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Herbin v. Nypd P.O. Andre Blake #27155

United States District Court, E.D. New York

January 14, 2015

REGINALD HERBIN, Plaintiff,
v.
NYPD P.O. ANDRE BLAKE #27155; CORRECTION OFFICER JOHN DOE; NEW YORK CITY POLICE DEPARTMENT; NYC DEPT. OF CORRECTION; and THE CITY OF NEW YORK, Defendants.

ORDER

SANDRA L. TOWNES, District Judge.

Plaintiff Reginald Herbin, currently housed at the Brooklyn House of Detention, brings this prose civil rights action pursuant to 42 U.S.C. § 1983. Plaintiffs request to proceed in formapauperis pursuant to 28 U.S.C. § 1915 is granted. (ECF No. 2.) For the reasons discussed below, Plaintiffs claims against the New York City Police Department and New York City Department of Correction are dismissed. Plaintiffs claims against Police Officer Blake, Correction Officer John Doe, and the City of New York shall proceed.

STANDARD OF REVIEW

Because Plaintiff proceeds pro se, the Court must liberally construe his submissions and read them "to raise the strongest arguments that they suggest.'" Green v. United States, 260 F.3d 78, 83 (2d Cir. 2001) (quoting Graham v. Henderson, 89 F.3d 75, 79 (2d Cir. 1996)). Moreover, at the pleadings stage of the proceeding, the Court must assume the truth of "all wellpleaded, nonconclusory factual allegations" in the complaint. Kiobel v. Royal Dutch Petroleum Co., 621F.3d111, 124 (2d Cir. 2010) (citing Ashcroft v. Iqbal, 556 U.S. 662, 678-79 (2009)). A complaint must plead sufficient facts to "state a claim to relief that is plausible on its face." Bell Atl. Corp. v. Twombly, 550 U.S. 544, 570 (2007).

However, 28 U.S.C. § 1915A states that a district court "shall review, before docketing, if feasible or, in any event, as soon as practicable after docketing, a complaint in a civil action in which a prisoner seeks redress from a governmental entity or officer or employee of a governmental entity." 28 U.S.C. § 1915A. Upon review, a district court shall dismiss a prisoner's complaint sua sponte if the complaint "(l) is frivolous, malicious, or fails to state a claim upon which relief may be granted; or (2) seeks monetary relief from a defendant who is immune from such relief." 28 U.S.C. § 1915A(b); see also Tapia-Ortiz v. Winter, 185 F.3d 8, 11 (2d Cir. 1999) (recognizing district court's obligation under § 1915A to screen prisoner complaints and dismiss sua sponte if complaint is "frivolous, malicious, or fails to state a claim upon which relief may be granted").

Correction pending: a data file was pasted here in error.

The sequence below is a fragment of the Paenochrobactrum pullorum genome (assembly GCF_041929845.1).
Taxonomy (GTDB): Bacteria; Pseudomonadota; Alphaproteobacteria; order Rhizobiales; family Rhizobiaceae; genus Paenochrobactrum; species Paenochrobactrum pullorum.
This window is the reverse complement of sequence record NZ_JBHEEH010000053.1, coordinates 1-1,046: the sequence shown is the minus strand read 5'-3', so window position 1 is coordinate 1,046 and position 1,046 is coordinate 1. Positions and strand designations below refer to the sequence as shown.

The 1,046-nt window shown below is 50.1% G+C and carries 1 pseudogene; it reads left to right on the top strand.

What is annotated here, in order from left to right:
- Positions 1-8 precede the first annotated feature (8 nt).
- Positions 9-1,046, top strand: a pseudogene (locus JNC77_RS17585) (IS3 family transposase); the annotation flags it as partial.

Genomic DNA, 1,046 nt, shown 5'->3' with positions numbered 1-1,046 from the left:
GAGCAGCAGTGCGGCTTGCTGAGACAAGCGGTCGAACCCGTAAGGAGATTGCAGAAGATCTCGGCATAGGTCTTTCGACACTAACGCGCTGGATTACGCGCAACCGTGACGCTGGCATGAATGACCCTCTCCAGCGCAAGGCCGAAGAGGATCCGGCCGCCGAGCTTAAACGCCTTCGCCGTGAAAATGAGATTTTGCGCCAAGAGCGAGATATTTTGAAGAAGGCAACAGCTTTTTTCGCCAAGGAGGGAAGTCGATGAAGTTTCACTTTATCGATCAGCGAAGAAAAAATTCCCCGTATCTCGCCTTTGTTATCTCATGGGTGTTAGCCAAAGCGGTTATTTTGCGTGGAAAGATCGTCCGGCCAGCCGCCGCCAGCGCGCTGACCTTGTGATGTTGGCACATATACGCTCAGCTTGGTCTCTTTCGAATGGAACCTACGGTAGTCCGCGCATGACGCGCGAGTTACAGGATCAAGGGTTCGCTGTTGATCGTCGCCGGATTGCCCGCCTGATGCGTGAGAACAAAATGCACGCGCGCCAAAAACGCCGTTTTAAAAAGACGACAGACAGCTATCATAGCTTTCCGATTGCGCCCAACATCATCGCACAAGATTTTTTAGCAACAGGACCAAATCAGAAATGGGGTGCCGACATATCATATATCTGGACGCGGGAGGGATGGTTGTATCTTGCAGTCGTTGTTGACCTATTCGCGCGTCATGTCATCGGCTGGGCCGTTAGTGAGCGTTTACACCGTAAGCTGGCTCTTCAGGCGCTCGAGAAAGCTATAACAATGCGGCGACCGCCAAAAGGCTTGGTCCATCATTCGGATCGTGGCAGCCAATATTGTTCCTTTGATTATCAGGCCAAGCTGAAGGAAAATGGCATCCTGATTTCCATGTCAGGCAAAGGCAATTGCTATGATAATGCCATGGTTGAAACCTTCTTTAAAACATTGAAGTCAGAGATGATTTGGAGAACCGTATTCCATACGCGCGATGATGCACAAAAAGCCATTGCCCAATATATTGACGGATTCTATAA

BACKGROUND

For the purpose of this Memorandum and Order, the Court accepts as true the following facts from Plaintiffs amended complaint.[1] Plaintiff alleges that on or about May 15, 2011, he was, inter alia, unlawfully searched, detained, and arrested by Police Officer Blake while he was sitting on a bench in Brooklyn, New York. (Compl. at 4-5, ECF No. 1.) Thereafter, Plaintiff was transferred to the Otis Bantum Correctional Center at Rikers Island ("OBCC") where on May 17, 2011, Correction Officer John Doe physically assaulted him. (Id. at 5-6.) Plaintiff identifies Correction Officer John Doe as the correction officer who worked the 7:00 a.m.-3:00 p.m. shift. (Id. at 3.) Plaintiff states that Correction Officer John Doe, "maced me in my eyes and then slammed my head into the floor repeatedly causing injury to my head. I was then transfer[r]ed to the Medical Department of O.B.C.C. for treatment of my injuries." (Id. at 6.) Plaintiff further states that the charges stemming from his May 15, 2011 arrest were dismissed by "Acquit[t]al by Bench." (Id. at 2.) Plaintiff alleges that the City of New York's policies and customs deprived him of constitutional rights. ( See Am. Compl., ECF No. 6.) Plaintiff seeks monetary damages. (Compl. 7, ECF No. 1.)